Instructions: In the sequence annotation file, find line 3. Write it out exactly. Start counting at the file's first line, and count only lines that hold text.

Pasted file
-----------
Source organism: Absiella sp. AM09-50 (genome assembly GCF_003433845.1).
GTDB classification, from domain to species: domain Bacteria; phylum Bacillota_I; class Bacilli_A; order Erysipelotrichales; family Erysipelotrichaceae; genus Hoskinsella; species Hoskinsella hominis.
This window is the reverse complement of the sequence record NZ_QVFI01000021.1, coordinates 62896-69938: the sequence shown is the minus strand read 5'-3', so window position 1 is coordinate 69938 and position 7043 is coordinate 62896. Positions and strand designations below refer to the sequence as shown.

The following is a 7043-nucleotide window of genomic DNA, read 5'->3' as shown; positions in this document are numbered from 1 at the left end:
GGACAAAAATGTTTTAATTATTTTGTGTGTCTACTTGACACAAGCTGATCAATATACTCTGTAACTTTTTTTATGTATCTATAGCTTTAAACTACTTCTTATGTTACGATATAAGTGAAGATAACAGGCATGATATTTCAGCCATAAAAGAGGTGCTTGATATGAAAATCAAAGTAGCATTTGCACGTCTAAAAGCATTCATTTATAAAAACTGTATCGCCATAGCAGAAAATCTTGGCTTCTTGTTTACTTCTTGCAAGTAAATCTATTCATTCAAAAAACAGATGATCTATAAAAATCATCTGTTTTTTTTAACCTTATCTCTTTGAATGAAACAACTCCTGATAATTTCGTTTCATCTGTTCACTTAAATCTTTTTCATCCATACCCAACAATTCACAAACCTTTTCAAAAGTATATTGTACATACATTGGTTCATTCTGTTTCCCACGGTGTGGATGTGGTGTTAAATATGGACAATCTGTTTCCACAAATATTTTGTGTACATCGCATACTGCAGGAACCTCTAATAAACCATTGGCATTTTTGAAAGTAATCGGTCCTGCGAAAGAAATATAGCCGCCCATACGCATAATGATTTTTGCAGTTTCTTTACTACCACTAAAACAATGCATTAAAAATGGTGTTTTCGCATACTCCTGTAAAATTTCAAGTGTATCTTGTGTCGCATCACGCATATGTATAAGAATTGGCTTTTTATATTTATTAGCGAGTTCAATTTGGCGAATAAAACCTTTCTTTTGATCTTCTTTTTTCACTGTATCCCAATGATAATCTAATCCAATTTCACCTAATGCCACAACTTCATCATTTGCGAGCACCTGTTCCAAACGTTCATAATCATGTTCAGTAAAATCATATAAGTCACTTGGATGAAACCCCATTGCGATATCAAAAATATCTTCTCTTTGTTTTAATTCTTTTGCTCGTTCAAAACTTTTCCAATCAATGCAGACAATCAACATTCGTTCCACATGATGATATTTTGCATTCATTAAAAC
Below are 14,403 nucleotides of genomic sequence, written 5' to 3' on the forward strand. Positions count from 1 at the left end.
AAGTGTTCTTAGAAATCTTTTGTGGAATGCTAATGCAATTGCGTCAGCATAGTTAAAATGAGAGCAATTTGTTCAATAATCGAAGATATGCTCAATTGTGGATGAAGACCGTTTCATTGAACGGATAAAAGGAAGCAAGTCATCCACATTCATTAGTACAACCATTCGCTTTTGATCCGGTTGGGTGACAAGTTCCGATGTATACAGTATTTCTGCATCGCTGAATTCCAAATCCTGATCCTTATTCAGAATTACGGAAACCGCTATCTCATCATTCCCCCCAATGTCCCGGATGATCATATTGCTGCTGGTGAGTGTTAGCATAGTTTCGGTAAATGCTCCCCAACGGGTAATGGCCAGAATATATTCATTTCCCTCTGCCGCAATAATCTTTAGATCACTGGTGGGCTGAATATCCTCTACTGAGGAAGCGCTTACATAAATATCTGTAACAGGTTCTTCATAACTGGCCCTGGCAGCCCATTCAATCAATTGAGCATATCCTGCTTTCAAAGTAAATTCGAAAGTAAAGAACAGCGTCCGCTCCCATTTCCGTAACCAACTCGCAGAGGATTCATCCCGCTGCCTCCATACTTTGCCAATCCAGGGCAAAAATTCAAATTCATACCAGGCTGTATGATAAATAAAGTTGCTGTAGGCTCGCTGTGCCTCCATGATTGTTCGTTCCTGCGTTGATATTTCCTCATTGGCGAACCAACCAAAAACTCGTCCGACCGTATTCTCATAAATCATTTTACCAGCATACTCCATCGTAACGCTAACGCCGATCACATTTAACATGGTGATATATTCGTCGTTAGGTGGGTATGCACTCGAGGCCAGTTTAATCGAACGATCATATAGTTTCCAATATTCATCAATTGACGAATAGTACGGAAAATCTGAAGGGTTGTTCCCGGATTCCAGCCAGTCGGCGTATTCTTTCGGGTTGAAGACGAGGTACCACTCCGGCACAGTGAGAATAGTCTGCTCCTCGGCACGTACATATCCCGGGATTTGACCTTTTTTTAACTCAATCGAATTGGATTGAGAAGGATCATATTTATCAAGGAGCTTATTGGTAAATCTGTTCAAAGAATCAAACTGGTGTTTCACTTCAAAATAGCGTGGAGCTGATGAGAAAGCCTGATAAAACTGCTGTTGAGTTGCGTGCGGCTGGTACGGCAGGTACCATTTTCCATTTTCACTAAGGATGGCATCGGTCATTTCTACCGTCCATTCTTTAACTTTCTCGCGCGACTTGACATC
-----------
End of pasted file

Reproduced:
This window is the reverse complement of the sequence record NZ_QVFI01000021.1, coordinates 62896-69938: the sequence shown is the minus strand read 5'-3', so window position 1 is coordinate 69938 and position 7043 is coordinate 62896. Positions and strand designations below refer to the sequence as shown.